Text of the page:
For those of you just tuning in to the Transformers franchise -- this thing has been all over the map. The first movie was pleasing to middle-schoolers, '80s cartoon geeks, and existing fans of PG-13 action movies. The second one was similarly passable to super-fans, but fell victim even further to the earlier movie's flaws, like poorly edited action sequences and a butt-load of convoluted plot assumedly added to fill up an unnecessarily protracted runtime. Well, with the third film in the franchise, Transformers: Dark of the Moon, director Michael Bay -- while admittedly hateable for taking movies about giant robots so god-dang seriously -- has redeemed the series, and then some. Before we go any further, let's make something clear: lost cinephiles in argyle sweater vests and berets who wander into Transformers 3 while looking for an Ingmar Bergman festival will not be converted into action fans. This is still a movie made for people who are interested in paying money to see giant robots that turn into cars fight with other giant robots -- that turn into jets. Does this premise appeal to you? Awesome! Please continue reading. The movie begins with a prologue sequence, which sets up the story. A race of mechanical aliens called Transformers, ousted from their own planet, Cybertron, inhabit the Earth, blending in with human society when they so choose by changing from their massive humanoid-robot forms into cars, trucks, planes, etc. The good ones are called the Autobots, and as we learn in a voice-over narrative by leader Optimus Prime (still voiced by the original voice-of-God actor from the cartoon series, Peter Cullen) over a cool Charlie's Angels-style intro montage, now they work with the U.S. military, offering protection to human society from the bad Transformers, the Decepticons, who are always trying to enslave humanity for one reason or another. We also get a crazy alternate-history of the Apollo 11 space mission, in which we learn that the whole program was created to retrieve a powerful old Autobot named Sentinel Prime, voiced by Leonard Nimoy (!), who's been hanging out on the lunar surface in sleep mode since he crash-landed there trying to flee a war with the Decepticons back on Cybertron. This is as good a place as any to talk about how sweet the visual effects are. The CG is impressively real and completely seamless, whether we're exploring Sentinel's Space Jockey-style digs on the moon, or watching fake archival footage of JFK meeting with Robert McNamara through the use of...animation? Look-alikes? You can't really tell, and that's the whole point. The gap is closed on the suspension of disbelief (well, visually at least) as well as the Uncanny Valley. Additionally, the Transformers' character design and the way the bots are filmed is a hundred times clearer than in previous films. Fight sequences in the earlier movies often seemed inscrutable, with the camera jerking too awkwardly between nearly identical animated foes, all rendered in the same gunmetal gray, and impossible to tell apart, let alone track throughout an entire combat scene. But this problem is addressed in Dark of the Moon. The camera takes a careful, measured view of each scene, and animated characters are given ample screen space to brawl -- with their identifying characteristics in full view, so the melee doesn't become a mishmash of titanium-colored movement. Perhaps Bay made his action sequences more comprehensible because it was clear how jumbled they were in the last movie, but it's also likely that he took such care because Dark of the Moon was choreographed and designed from top to bottom as a 3D movie -- and that's a good thing. Though the market has become saturated with titles where the 3D effects were added after the fact, noticeable in only a few shoe-horned moments, Transformers 3 is meticulously crafted to make rollicking use of the technology at every turn, with increasingly inventive modes for keeping it fresh, like escorting some flying-squirrel-style paratroopers on a drop through the Decepticon-besieged city of Chicago, or following the heroes as they scramble from one end to another of a vivisected all-glass office building, fighting gravity and evil robots as the top half of the building slides off of the other like the Leaning Tower. The 3D is also used to great effect in our introductory scene for Victoria's Secret model Rosie Huntington-Whiteley, who first appears onscreen as the camera follows her butt up the stairs in stunning three dimensions. Huntington-Whiteley is as adequate an actress as her predecessor, Megan Fox, and despite some weird continuity issues with her shoes (who changes from one pair of heels to another while infiltrating an NSA building?), she does a perfectly fine job as the resident hot girl in the series. Likewise, cast members such as Hugo Weaving, John Turturro, Josh Duhamel, and, of course, Shia LaBeouf turn in fine performances alongside a mammoth number of cast mates like John Malkovich, Frances McDormand, Patrick Dempsey, Alan Tudyk (Wash from Firefly in a scene-stealing supporting role), Buzz Aldrin, and Ken Jeong (from The Hangover), not to mention top-tier voice actors Tom Kenny, Frank Welker, Charles Adler, and, of course, Cullen. If that sounds like a lot of people, that's because, once again, Michael Bay has two and a half hours to fill, and he can't spend all of it on golden-hour car-commercial shots of dirt roads winding through California hillsides at dusk. But you have to hand it to Bay: even though no movie based on a toy/cartoon franchise needs to be this long, he was determined to prove that he could fill his prescribed runtime with so much cool stuff that you never get bored, and even though he's kind of a jerk for doing that instead of just cutting 40 minutes, he still accomplished his goal. He's made one of the best 3D movies to date, and certainly the best film in this series. We have to give him credit for that -- or we can just give the credit to Optimus Prime.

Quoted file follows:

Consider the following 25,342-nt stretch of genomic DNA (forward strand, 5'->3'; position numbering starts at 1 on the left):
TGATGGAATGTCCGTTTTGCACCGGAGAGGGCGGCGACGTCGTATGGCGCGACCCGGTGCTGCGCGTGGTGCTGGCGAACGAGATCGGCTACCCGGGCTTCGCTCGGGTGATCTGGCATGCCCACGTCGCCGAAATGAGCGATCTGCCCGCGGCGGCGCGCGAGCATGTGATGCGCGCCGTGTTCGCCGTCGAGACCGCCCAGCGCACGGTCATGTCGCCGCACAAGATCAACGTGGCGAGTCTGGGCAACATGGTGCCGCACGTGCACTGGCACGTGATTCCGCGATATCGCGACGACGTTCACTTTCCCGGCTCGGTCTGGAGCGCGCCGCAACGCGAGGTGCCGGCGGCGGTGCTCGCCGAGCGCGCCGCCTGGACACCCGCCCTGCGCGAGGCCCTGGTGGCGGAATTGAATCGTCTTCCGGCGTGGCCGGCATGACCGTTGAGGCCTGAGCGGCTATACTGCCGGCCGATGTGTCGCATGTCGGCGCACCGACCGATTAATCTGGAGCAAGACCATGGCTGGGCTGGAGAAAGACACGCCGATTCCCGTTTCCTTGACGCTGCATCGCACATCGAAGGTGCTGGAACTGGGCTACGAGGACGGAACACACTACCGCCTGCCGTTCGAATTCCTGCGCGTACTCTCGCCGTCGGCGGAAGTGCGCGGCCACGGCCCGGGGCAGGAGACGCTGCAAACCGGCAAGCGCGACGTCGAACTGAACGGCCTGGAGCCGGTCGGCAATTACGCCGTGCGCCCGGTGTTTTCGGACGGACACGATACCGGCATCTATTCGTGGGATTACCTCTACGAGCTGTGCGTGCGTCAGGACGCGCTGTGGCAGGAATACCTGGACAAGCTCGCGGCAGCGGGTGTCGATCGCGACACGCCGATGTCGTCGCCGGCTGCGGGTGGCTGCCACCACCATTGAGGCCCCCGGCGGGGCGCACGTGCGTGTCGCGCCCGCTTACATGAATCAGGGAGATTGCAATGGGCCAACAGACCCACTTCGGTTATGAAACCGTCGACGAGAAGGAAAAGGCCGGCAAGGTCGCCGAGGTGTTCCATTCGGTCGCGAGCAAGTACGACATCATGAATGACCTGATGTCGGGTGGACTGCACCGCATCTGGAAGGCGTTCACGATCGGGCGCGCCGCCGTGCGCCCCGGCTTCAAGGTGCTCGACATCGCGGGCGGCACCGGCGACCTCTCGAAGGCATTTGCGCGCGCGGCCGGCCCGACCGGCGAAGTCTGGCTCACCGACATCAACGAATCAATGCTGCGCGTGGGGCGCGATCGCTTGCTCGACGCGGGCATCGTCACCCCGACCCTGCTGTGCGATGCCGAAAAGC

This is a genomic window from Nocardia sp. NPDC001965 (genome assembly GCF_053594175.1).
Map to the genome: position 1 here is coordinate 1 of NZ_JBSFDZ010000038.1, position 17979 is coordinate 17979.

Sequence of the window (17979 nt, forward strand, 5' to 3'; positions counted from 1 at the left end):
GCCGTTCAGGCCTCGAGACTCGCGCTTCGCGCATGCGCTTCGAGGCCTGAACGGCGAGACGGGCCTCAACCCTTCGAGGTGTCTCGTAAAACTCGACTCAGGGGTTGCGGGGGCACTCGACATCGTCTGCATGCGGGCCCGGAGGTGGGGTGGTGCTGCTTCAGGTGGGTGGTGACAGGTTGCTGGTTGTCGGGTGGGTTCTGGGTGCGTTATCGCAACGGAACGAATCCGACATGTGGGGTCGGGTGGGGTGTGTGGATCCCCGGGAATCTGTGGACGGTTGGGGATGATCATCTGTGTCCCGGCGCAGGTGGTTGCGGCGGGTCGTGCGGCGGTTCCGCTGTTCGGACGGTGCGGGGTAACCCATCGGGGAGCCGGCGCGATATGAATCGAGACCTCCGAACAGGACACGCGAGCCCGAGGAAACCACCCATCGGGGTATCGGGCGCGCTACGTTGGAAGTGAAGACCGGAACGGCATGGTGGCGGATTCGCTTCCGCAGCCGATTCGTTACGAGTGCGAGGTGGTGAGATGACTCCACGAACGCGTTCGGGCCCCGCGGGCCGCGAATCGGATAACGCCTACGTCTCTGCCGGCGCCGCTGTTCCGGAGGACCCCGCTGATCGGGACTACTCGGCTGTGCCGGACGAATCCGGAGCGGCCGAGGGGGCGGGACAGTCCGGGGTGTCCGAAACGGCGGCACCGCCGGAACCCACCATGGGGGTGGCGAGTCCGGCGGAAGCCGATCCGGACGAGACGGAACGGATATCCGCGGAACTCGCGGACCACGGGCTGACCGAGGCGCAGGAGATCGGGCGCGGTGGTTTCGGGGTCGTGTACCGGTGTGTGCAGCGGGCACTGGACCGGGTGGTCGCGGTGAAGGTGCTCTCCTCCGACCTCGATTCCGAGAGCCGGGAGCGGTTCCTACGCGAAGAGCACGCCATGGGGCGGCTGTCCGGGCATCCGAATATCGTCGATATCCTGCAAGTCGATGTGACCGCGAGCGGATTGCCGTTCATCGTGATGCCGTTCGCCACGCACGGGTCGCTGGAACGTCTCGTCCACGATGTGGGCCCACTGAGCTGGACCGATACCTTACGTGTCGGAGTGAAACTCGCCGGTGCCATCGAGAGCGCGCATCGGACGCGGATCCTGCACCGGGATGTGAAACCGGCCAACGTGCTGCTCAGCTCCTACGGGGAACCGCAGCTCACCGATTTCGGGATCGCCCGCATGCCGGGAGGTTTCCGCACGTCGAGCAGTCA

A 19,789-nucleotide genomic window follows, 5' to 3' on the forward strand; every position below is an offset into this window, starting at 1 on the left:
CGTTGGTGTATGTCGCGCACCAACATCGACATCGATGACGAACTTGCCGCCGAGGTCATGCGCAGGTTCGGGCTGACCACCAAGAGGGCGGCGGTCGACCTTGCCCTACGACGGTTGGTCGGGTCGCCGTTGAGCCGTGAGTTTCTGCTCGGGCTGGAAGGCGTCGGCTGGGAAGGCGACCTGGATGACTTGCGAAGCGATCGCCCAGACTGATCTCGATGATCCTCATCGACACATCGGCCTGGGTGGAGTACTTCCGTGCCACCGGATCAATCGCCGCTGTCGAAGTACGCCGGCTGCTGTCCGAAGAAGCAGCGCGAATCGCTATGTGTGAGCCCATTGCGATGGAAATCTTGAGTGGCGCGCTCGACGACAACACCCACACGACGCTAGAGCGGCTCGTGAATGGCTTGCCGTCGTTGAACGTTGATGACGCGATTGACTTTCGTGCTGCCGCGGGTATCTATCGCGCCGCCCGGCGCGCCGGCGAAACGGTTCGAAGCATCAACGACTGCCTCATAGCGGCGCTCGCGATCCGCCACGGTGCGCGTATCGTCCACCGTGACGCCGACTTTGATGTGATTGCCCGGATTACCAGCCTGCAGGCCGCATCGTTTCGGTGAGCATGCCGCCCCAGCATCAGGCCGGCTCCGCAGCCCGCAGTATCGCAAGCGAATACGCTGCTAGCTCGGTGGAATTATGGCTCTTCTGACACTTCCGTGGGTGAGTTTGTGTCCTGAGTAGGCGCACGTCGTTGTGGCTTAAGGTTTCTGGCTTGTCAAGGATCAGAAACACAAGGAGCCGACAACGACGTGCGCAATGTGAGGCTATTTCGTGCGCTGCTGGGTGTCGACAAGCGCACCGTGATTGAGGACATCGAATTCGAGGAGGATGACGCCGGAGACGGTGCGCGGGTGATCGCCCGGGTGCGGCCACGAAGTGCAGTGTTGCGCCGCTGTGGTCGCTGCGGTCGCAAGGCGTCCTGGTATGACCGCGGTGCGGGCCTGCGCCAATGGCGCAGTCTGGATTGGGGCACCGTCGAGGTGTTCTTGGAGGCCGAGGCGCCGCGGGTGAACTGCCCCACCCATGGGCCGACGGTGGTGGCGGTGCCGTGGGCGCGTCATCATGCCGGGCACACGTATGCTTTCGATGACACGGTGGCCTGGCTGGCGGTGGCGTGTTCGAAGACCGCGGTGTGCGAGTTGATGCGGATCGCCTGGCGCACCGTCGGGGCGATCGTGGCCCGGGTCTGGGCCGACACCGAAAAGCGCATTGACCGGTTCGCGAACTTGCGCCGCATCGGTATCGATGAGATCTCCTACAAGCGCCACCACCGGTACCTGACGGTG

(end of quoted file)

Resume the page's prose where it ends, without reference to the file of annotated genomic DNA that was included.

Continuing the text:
Product Details